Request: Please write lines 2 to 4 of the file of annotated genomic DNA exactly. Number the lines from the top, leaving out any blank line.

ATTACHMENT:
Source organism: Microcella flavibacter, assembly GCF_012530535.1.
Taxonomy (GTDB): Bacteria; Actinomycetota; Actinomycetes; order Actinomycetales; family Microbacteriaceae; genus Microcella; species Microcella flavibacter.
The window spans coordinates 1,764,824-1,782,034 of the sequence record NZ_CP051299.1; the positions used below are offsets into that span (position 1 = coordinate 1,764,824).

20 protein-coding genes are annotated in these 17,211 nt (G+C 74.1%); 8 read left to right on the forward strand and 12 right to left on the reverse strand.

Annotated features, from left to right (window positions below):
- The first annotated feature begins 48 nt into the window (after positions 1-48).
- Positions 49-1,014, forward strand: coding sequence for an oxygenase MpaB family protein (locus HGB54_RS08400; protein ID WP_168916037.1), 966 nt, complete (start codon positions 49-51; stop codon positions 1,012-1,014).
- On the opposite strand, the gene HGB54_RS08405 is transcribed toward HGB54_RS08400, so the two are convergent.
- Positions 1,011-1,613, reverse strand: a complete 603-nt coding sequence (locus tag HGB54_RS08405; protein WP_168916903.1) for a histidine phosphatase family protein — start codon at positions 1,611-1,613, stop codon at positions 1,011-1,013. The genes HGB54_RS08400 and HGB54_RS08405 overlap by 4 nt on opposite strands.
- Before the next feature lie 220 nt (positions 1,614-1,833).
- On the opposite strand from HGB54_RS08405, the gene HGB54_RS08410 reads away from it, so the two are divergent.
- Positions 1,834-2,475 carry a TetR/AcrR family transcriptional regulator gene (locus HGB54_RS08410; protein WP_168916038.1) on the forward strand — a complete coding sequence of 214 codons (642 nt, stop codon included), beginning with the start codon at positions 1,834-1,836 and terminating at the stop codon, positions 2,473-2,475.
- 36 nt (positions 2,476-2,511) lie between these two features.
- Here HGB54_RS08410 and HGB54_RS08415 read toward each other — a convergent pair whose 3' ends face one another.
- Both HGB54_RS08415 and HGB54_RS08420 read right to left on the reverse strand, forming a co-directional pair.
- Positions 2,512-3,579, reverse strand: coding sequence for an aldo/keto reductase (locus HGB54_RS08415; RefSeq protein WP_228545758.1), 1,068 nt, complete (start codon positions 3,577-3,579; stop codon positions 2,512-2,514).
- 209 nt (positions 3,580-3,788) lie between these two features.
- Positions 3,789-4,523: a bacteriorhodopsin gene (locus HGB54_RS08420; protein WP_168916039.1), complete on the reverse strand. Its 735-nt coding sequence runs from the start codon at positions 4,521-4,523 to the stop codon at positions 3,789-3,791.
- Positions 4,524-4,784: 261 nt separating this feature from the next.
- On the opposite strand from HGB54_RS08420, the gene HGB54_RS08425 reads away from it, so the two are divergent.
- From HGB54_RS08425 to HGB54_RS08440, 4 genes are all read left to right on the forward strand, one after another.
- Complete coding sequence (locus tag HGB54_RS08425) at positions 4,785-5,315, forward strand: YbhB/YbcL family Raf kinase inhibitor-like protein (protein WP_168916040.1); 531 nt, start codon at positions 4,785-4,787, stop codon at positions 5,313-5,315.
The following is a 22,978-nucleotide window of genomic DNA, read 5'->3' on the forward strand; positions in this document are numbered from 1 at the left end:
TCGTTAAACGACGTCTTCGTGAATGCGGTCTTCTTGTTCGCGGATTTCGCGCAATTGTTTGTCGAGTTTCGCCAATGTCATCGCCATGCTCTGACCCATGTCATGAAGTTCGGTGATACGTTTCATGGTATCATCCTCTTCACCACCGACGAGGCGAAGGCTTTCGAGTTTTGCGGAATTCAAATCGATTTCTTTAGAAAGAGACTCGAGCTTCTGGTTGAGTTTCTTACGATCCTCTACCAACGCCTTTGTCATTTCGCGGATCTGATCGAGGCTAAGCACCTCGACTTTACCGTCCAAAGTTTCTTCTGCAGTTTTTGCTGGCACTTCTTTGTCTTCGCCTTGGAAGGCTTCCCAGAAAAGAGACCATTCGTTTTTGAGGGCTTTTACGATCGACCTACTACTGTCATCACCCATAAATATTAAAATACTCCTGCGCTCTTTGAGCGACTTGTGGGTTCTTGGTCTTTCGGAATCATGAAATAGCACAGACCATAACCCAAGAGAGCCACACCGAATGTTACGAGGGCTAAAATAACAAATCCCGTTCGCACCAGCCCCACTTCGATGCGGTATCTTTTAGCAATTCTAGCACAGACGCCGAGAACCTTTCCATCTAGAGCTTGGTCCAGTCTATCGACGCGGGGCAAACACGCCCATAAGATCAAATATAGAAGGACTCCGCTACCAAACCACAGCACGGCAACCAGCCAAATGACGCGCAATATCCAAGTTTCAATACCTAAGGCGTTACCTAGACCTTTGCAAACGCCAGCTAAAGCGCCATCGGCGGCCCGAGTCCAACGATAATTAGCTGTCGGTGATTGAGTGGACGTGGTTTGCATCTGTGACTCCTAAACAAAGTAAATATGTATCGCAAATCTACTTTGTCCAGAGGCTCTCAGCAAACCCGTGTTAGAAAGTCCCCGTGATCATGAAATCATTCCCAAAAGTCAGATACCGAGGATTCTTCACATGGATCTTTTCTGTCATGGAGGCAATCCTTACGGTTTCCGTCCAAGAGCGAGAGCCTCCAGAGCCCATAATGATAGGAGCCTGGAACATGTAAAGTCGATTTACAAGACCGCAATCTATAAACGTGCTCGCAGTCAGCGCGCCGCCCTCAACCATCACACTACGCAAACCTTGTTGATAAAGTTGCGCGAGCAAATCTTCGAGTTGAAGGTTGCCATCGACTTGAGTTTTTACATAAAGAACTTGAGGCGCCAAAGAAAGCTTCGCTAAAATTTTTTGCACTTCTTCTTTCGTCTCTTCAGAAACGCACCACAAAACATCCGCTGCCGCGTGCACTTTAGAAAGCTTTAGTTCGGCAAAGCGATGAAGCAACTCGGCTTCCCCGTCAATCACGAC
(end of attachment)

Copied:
Taxonomy (GTDB): Bacteria; Actinomycetota; Actinomycetes; order Actinomycetales; family Microbacteriaceae; genus Microcella; species Microcella flavibacter.
The window spans coordinates 1,764,824-1,782,034 of the sequence record NZ_CP051299.1; the positions used below are offsets into that span (position 1 = coordinate 1,764,824).

20 protein-coding genes are annotated in these 17,211 nt (G+C 74.1%); 8 read left to right on the forward strand and 12 right to left on the reverse strand.